has two official languages, both Scandinavian
in appearance. They
are virtually the same, and every Norwegian
will learn both.
, literally "book-language", is the urban-Norwegian variant of
-- the Danes ruled Norway
until 1814. Being also called
in textbooks, it is used by more than 80% of the population (late 20th C. figures; growing). It is the
predominant language in all Norwegian
cities, the primary language of
education for most Norwegian school children, and the language most frequently
used on TV and in newspapers.
The other "Norwegian" language is Nynorsk, or "New Norwegian" -- as
opposed to Old Norse (before 1500) -- and is a kind of common denominator of
everyday speech in all it dialects. Nynorsk has a much more rural base, and is
the predominant language in the western fjord area and the central mountain
districts. Growing urbanisation since the end of WWII has led to a marked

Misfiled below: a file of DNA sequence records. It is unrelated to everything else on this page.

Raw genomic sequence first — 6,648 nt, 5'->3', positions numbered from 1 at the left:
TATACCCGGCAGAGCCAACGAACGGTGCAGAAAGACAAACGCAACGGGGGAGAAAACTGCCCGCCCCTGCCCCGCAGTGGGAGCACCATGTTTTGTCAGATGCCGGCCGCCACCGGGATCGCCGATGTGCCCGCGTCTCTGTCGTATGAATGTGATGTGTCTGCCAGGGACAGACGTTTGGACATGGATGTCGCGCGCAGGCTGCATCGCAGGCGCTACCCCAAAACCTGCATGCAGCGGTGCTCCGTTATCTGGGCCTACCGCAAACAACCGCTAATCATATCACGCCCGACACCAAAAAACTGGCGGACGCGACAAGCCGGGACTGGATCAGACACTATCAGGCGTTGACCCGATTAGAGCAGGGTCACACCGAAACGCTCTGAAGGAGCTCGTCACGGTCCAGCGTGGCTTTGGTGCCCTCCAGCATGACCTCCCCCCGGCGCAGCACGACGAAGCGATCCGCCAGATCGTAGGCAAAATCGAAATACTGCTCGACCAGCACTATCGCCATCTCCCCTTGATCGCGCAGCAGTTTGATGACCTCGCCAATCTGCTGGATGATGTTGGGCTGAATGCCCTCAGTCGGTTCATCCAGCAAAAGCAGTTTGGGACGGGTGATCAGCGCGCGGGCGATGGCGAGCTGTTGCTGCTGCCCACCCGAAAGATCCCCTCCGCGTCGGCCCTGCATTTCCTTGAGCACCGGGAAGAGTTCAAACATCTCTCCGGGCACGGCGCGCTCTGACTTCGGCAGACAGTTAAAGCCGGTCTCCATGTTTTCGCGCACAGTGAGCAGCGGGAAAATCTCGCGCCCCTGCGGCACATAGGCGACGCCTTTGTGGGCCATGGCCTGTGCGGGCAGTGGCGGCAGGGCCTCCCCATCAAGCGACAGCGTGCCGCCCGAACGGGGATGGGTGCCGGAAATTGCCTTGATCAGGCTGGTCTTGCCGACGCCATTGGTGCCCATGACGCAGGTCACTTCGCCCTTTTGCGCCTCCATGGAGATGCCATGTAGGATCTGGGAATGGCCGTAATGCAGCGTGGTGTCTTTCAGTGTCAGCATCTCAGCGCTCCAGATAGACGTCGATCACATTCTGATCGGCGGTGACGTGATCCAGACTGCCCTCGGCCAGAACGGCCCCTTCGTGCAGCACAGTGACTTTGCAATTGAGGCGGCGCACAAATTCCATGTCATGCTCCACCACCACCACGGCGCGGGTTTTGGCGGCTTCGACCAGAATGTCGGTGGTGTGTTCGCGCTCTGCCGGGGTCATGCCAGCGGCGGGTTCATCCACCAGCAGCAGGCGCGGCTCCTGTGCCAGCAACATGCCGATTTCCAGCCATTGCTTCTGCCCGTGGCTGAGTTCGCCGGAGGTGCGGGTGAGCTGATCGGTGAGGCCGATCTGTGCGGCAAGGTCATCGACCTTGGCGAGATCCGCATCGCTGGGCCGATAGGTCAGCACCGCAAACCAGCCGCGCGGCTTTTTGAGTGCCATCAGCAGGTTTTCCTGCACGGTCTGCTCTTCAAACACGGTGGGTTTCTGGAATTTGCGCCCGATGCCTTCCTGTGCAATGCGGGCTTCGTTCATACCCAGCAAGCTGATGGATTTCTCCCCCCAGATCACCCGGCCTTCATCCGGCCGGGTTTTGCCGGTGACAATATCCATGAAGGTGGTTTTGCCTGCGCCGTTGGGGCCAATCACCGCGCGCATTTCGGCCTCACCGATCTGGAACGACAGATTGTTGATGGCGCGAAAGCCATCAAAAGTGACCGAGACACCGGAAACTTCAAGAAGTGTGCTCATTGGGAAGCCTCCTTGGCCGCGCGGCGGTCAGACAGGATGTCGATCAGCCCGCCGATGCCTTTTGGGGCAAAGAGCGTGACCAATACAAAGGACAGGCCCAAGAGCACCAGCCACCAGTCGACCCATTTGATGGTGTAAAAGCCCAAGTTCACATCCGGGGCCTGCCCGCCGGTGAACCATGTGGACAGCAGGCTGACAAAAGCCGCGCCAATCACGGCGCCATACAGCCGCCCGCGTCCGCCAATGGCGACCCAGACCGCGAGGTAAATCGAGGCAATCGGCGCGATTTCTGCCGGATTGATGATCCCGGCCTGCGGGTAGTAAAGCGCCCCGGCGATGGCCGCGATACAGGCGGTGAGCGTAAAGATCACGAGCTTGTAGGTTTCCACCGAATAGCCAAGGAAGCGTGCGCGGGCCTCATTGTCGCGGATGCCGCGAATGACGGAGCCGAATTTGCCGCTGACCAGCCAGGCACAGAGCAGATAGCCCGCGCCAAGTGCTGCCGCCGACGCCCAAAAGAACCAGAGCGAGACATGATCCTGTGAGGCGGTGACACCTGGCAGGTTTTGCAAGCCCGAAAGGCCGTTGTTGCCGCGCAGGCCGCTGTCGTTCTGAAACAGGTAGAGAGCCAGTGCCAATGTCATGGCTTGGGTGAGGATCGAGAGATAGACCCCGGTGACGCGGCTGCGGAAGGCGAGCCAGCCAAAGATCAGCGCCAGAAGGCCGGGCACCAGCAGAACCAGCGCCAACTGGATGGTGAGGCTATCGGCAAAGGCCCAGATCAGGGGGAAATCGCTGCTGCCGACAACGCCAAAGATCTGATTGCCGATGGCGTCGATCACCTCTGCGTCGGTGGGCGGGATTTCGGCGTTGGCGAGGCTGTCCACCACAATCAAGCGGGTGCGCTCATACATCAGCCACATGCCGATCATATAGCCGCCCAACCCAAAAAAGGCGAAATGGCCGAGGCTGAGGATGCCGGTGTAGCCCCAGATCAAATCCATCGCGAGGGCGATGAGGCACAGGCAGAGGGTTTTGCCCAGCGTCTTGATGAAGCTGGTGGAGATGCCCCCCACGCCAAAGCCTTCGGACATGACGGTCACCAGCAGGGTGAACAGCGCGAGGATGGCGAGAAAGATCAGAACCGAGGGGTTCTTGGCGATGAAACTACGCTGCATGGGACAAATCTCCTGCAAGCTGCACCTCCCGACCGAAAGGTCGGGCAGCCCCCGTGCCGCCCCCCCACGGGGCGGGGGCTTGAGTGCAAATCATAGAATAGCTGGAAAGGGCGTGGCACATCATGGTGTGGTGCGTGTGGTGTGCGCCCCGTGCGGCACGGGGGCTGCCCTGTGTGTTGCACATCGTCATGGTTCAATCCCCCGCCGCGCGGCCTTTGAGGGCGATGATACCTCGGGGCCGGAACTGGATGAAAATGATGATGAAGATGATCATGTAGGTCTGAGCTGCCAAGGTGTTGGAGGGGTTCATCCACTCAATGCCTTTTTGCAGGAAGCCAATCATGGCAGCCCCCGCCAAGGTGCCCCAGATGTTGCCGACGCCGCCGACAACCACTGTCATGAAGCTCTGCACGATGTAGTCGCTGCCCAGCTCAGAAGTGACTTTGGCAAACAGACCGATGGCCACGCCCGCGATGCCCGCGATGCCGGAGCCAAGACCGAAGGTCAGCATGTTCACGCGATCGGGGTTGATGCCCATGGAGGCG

decrease in the number of speakers of Nynorsk, viz.: nearly one-third of all
school children used it as their primary language in the 1950s compared with
less than 15% today.
Yet, there is no problem for Norwegians speaking to each other. Aside from a
few grammatical or syntactical differences the two languages sound
remarkebly similar, and all Norwegians will understand both. Bokmål is
predominant in the daily papers, and a striking feature of the Norwegian
language -- whether Nynorsk or Bokmål is that many words have more than
one authorised spelling. For example the word "champagne" can be
spelled as in the french, or it can be sjampanje -- reflecting the
Like Danish the Norwegians use the characters å, æ, and ø, have uniform-conjugation of verbs, and suffixed definite articles. They do have three genders, however. In Bokmål the use of 3 is optional, however; one may use the old Danish common/neuter gender set-up.